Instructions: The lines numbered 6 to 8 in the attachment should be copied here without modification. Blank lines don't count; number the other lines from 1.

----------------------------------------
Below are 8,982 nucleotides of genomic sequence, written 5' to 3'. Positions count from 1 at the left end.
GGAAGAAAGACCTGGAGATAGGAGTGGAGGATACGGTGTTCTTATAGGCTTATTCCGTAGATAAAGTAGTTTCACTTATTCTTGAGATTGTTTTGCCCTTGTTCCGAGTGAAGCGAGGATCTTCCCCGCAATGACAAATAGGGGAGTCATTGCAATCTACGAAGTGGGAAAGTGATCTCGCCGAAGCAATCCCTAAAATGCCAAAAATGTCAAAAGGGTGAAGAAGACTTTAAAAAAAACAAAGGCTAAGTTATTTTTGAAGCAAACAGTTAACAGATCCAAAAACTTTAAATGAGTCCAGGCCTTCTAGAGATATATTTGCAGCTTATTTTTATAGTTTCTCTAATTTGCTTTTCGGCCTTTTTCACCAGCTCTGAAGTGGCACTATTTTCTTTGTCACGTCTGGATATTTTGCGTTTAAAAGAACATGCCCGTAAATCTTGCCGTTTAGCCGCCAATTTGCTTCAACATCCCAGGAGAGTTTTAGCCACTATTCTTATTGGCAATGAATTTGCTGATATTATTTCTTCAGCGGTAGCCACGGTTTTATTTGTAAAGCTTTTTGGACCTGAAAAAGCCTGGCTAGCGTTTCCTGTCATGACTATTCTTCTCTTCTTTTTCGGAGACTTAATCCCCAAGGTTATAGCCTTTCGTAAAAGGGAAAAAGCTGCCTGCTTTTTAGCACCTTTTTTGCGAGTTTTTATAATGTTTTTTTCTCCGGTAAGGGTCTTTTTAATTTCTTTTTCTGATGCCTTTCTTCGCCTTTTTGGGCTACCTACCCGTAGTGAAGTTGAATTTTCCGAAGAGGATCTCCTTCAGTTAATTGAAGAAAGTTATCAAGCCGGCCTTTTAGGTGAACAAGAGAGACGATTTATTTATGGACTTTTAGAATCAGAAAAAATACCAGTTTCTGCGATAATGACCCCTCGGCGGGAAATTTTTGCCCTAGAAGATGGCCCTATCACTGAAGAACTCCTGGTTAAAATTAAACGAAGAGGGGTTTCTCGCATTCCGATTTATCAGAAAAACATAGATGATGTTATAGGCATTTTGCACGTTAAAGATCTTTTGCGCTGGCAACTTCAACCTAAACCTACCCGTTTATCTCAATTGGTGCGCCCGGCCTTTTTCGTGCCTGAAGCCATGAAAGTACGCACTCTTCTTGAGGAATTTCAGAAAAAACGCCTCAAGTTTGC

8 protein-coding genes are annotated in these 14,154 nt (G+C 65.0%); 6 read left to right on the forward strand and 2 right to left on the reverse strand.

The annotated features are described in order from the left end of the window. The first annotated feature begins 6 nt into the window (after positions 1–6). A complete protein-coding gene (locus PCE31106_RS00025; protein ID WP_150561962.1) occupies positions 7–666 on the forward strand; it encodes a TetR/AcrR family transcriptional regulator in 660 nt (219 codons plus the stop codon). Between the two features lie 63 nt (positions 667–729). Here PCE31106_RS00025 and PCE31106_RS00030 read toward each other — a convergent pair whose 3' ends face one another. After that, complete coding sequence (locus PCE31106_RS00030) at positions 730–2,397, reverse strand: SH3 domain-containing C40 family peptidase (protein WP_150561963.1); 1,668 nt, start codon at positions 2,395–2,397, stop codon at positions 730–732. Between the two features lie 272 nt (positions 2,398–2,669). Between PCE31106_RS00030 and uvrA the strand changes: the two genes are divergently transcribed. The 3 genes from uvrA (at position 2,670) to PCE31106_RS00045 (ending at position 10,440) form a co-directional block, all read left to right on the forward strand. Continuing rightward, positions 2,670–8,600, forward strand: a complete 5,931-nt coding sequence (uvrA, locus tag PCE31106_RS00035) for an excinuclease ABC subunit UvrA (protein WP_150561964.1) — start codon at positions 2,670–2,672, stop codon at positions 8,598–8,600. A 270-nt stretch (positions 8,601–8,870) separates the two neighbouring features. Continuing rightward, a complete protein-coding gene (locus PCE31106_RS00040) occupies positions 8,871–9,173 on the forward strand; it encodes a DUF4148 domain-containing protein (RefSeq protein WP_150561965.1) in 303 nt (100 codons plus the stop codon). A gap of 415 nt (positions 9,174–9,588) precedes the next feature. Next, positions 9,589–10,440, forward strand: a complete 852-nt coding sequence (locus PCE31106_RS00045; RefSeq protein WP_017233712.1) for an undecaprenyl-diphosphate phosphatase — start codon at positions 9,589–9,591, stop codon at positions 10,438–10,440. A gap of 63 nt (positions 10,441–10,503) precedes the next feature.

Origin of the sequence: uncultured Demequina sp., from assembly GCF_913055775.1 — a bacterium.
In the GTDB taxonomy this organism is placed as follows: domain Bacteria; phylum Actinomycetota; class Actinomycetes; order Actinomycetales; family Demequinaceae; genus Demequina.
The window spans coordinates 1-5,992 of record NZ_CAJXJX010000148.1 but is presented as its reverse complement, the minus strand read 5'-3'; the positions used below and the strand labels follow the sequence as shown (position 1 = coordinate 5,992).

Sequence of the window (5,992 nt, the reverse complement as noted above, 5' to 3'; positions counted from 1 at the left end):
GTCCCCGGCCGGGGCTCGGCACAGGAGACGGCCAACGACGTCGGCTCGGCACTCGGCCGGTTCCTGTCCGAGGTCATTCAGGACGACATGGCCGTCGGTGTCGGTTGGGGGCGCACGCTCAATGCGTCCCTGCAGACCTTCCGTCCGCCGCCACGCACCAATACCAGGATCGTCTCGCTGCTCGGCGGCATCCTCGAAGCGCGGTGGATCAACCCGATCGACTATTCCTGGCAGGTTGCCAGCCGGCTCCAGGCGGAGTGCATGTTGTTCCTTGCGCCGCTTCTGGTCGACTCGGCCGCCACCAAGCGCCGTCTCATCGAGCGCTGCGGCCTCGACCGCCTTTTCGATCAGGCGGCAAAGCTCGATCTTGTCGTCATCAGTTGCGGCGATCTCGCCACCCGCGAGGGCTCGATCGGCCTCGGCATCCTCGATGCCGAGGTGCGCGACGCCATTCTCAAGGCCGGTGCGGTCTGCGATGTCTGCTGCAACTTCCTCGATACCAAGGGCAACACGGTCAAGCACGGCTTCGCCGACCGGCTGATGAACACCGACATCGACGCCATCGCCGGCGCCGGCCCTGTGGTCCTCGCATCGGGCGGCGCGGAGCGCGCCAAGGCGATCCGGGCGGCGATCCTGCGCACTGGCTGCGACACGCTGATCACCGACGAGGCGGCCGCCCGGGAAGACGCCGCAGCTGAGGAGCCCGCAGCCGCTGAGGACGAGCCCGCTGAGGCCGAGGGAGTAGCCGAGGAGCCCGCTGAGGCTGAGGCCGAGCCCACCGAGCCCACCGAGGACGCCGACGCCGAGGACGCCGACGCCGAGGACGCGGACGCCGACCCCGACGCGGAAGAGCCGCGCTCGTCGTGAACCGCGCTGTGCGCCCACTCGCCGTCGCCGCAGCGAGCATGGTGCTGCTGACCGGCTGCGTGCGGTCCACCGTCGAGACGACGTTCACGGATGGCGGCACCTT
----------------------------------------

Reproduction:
In the GTDB taxonomy this organism is placed as follows: domain Bacteria; phylum Actinomycetota; class Actinomycetes; order Actinomycetales; family Demequinaceae; genus Demequina.
The window spans coordinates 1-5,992 of record NZ_CAJXJX010000148.1 but is presented as its reverse complement, the minus strand read 5'-3'; the positions used below and the strand labels follow the sequence as shown (position 1 = coordinate 5,992).

Sequence of the window (5,992 nt, the reverse complement as noted above, 5' to 3'; positions counted from 1 at the left end):